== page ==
How the sound director of Rhythm Heaven Fever tapped everything from Japanese weddings to Neal Peart for inspiration.

People often complain that there isn’t enough to play on the Wii, but if you missed Rhythm Heaven Fever, the followup to 2009’s Nintendo DS title, it’s worth waggling your controllers again. Unlike most music games that require complicated arrangements of button combinations, Rhythm Heaven Fever is divinely simple. Simple press A, press B, or both. That’s it.

But the unique time signatures render even the simplest tasks difficult as you beat through dozens of mini-games that test your timeliness. We emailed with Masami Yone, the game’s sound director.


I’ve heard it said that music is math. Did you design special software to deal with the beat making?

No. Of course, music does have mathematical elements. But this game is focused more on intuition. We want people of all ages to be able to enjoy this game without thinking about it.

Someone joked that Rhythm Heaven is turning people into famed drummer Neil Peart. Was there any educational intent for Rhythm Heaven?

Yes, the game does have some educational intent, but having players enjoy the game has always been our top priority. I wouldn’t be surprised if this game were the first step to someone becoming a legendary drummer.

Do you like Neil Peart?

Yes. I really respect him. I often think about how wonderful it would be if I could accurately beatout a rhythm that matches up against any other, the way that he can. If playing Rhythm Heaven gives you at least a glimpse into that kind of wonderful thing, then I couldn’t be happier.

Are any of the mini-games based on real-life music, situations, or people?

Speaking from my personal experience, one tradition you see in Japanese weddings is having the bride and groom cut the wedding cake together, at the same time. There’s always this huddle of people surrounding the couple as they do this, trying to get photos of the decisive moment, so you see the bride and groom trying to smile at all these cameras while cutting the cake.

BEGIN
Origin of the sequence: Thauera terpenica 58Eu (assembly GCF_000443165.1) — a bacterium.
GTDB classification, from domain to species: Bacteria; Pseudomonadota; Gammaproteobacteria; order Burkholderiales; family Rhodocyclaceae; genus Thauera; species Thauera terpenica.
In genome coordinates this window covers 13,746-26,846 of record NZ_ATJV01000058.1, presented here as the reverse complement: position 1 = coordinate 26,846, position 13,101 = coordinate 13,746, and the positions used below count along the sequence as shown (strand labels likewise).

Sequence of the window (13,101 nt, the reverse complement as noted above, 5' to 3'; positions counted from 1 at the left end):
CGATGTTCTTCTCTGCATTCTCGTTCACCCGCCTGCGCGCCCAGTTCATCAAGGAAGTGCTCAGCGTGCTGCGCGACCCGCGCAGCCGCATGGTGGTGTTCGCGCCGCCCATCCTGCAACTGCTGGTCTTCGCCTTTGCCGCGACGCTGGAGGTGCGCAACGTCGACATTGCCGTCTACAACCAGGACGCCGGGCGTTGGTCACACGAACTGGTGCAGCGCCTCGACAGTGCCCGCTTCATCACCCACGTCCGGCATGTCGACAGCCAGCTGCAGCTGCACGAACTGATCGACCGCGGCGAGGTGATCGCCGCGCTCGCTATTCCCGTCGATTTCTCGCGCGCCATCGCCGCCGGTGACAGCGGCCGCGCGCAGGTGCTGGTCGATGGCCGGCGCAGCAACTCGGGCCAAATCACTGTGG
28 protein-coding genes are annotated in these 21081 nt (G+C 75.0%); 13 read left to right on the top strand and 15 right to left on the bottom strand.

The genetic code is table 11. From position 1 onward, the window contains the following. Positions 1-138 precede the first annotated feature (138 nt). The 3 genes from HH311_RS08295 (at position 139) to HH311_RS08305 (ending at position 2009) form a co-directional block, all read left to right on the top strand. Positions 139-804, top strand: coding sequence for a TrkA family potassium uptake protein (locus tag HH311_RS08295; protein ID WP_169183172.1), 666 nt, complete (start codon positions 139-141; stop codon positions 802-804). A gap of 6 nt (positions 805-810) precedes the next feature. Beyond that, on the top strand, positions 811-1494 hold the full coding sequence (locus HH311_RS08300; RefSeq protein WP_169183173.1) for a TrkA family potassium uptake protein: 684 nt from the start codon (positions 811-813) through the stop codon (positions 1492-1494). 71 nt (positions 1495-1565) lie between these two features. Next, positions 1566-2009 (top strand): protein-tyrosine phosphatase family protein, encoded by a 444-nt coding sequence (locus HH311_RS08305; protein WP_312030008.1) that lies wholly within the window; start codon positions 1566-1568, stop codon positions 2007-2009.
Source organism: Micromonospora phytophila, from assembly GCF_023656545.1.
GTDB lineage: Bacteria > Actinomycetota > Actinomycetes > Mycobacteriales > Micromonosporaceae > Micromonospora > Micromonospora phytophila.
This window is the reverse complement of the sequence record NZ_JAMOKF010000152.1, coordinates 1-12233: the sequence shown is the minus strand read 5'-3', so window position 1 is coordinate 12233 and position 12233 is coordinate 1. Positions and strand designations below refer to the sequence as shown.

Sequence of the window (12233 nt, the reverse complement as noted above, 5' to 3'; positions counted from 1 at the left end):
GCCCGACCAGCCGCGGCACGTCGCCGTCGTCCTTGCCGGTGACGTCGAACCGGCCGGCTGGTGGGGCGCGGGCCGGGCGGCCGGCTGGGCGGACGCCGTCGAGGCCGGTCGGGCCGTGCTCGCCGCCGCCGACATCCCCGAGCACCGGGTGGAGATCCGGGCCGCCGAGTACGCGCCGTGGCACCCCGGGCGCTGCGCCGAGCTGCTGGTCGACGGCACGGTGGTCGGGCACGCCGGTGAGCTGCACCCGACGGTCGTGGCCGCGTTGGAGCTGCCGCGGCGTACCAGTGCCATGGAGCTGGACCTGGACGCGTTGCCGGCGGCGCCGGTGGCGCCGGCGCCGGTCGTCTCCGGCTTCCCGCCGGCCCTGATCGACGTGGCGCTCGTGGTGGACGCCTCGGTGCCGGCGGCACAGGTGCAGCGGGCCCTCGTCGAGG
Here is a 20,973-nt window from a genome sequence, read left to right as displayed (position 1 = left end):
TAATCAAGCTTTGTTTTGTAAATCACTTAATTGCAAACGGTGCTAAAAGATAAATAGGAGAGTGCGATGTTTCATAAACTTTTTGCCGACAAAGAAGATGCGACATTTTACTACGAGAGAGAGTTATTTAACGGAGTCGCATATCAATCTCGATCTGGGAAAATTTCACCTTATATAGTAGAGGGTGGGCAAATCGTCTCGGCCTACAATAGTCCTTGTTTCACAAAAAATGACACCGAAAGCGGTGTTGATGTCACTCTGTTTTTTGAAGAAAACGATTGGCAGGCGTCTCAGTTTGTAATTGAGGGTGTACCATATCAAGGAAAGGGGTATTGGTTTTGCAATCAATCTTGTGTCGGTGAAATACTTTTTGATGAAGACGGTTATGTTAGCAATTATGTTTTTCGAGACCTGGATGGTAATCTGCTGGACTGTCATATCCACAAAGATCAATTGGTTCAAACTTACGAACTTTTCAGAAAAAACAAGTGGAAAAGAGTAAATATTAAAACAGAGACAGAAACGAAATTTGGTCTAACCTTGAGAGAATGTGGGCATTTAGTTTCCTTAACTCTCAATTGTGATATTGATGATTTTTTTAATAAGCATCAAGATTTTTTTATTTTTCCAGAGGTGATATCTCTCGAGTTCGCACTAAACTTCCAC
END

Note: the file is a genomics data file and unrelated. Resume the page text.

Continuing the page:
There’s something about that scene — where you have to react to all these other people while doing something important — that I find really comical, so I thought we’d make a game around it. That was the seed for the “Ring Side” minigame. I think you can really find a lot of hints for games inthese sorts of scenes in life, where someone’s trying to do something really serious.


Was there one particular mini-game/time signature that proved hard to create?

Trying to wrap a game (of any type) into a simple, complete package is always challenging, butwith this title, one major issue was how to make the graphics and sound retain their impact throughout the game when you’re playing it on the larger screen. The challenge here was how to retain the attention of not only the player, but anyone else nearby the TV set.

What we aimed to do was make the graphics feel really good, or at least make people smirk a little, and have the music and SFX be something that sticks in your mind, something that you’d find yourself humming out of the blue later on. We also tried to put in a lot little things that you’d find hard to notice if you’re the one playing it, but are a lot more obvious to anyone else watching. I think that seeking out all these extras with your friends as you play is one of the fun aspects of the game.

Music games are often thought of as deceased. Why is that? Why don’t more designers play with sound?

I’m sure that everyone knows how fun it is to listen to music and get into the rhythm. We want to continue to challenge ourselves with new music game projects from here on out as well.

Is there an example in your life that you feel has a rhythm? If so, how?

There’s the act of walking, to give a simple example. When you’re shopping at the supermarket, have you ever found yourself walking to the beat of the music being played over the PA system?That sort of thing really lies at the root of what makes Rhythm Heaven work.